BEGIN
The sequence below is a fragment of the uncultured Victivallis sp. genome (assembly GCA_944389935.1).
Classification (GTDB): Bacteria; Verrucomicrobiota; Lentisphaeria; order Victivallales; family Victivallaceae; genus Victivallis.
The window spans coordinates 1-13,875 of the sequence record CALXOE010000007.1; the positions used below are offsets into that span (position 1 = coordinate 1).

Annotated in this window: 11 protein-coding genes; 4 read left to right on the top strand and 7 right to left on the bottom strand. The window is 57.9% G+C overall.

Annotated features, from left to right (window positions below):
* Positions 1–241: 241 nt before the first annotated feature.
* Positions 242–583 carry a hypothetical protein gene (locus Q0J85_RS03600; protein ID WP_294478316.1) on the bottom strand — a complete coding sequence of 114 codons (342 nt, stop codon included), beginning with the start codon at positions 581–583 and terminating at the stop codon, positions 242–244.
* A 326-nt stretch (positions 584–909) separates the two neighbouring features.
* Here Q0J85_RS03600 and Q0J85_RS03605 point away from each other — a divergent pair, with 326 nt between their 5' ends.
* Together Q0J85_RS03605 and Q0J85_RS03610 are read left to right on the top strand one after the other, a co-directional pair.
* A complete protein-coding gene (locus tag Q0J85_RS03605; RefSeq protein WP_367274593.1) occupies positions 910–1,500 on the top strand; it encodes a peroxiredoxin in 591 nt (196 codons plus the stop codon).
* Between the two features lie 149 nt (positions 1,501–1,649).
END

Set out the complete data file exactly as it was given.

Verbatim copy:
The sequence below is a fragment of the uncultured Victivallis sp. genome (assembly GCA_944389935.1).
Classification (GTDB): Bacteria; Verrucomicrobiota; Lentisphaeria; order Victivallales; family Victivallaceae; genus Victivallis.
The window spans coordinates 1-13,875 of the sequence record CALXOE010000007.1; the positions used below are offsets into that span (position 1 = coordinate 1).

Annotated in this window: 11 protein-coding genes; 4 read left to right on the top strand and 7 right to left on the bottom strand. The window is 57.9% G+C overall.

Annotated features, from left to right (window positions below):
* Positions 1–241: 241 nt before the first annotated feature.
* Positions 242–583 carry a hypothetical protein gene (locus Q0J85_RS03600; protein ID WP_294478316.1) on the bottom strand — a complete coding sequence of 114 codons (342 nt, stop codon included), beginning with the start codon at positions 581–583 and terminating at the stop codon, positions 242–244.
* A 326-nt stretch (positions 584–909) separates the two neighbouring features.
* Here Q0J85_RS03600 and Q0J85_RS03605 point away from each other — a divergent pair, with 326 nt between their 5' ends.
* Together Q0J85_RS03605 and Q0J85_RS03610 are read left to right on the top strand one after the other, a co-directional pair.
* A complete protein-coding gene (locus tag Q0J85_RS03605; RefSeq protein WP_367274593.1) occupies positions 910–1,500 on the top strand; it encodes a peroxiredoxin in 591 nt (196 codons plus the stop codon).
* Between the two features lie 149 nt (positions 1,501–1,649).